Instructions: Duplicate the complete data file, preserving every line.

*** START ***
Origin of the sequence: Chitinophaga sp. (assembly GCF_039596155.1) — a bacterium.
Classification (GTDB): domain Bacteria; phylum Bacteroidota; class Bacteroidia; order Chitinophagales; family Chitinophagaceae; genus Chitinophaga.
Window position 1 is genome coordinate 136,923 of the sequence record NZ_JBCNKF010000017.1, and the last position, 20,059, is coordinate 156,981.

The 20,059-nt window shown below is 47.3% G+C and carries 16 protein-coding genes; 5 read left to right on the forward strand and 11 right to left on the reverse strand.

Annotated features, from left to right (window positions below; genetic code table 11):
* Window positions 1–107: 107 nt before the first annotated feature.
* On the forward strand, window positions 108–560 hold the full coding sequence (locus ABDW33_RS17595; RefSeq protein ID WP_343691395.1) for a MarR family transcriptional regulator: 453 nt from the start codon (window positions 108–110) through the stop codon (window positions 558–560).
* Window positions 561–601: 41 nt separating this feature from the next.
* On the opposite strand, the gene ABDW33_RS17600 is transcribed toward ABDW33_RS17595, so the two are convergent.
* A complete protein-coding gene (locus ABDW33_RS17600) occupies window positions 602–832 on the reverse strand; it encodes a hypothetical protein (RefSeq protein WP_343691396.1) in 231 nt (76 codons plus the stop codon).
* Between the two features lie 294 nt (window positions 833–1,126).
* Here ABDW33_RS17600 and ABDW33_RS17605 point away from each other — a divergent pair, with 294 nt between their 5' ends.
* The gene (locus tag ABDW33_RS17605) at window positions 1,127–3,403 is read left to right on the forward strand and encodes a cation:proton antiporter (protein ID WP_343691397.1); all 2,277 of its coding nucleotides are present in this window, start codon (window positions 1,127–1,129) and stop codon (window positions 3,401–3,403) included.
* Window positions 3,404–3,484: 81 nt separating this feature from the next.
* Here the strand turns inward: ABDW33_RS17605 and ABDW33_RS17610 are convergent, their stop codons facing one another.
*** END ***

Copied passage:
Origin of the sequence: Chitinophaga sp. (assembly GCF_039596155.1) — a bacterium.
Classification (GTDB): domain Bacteria; phylum Bacteroidota; class Bacteroidia; order Chitinophagales; family Chitinophagaceae; genus Chitinophaga.
Window position 1 is genome coordinate 136,923 of the sequence record NZ_JBCNKF010000017.1, and the last position, 20,059, is coordinate 156,981.

The 20,059-nt window shown below is 47.3% G+C and carries 16 protein-coding genes; 5 read left to right on the forward strand and 11 right to left on the reverse strand.

Annotated features, from left to right (window positions below; genetic code table 11):
* Window positions 1–107: 107 nt before the first annotated feature.
* On the forward strand, window positions 108–560 hold the full coding sequence (locus ABDW33_RS17595; RefSeq protein ID WP_343691395.1) for a MarR family transcriptional regulator: 453 nt from the start codon (window positions 108–110) through the stop codon (window positions 558–560).
* Window positions 561–601: 41 nt separating this feature from the next.
* On the opposite strand, the gene ABDW33_RS17600 is transcribed toward ABDW33_RS17595, so the two are convergent.
* A complete protein-coding gene (locus ABDW33_RS17600) occupies window positions 602–832 on the reverse strand; it encodes a hypothetical protein (RefSeq protein WP_343691396.1) in 231 nt (76 codons plus the stop codon).
* Between the two features lie 294 nt (window positions 833–1,126).
* Here ABDW33_RS17600 and ABDW33_RS17605 point away from each other — a divergent pair, with 294 nt between their 5' ends.
* The gene (locus tag ABDW33_RS17605) at window positions 1,127–3,403 is read left to right on the forward strand and encodes a cation:proton antiporter (protein ID WP_343691397.1); all 2,277 of its coding nucleotides are present in this window, start codon (window positions 1,127–1,129) and stop codon (window positions 3,401–3,403) included.
* Window positions 3,404–3,484: 81 nt separating this feature from the next.
* Here the strand turns inward: ABDW33_RS17605 and ABDW33_RS17610 are convergent, their stop codons facing one another.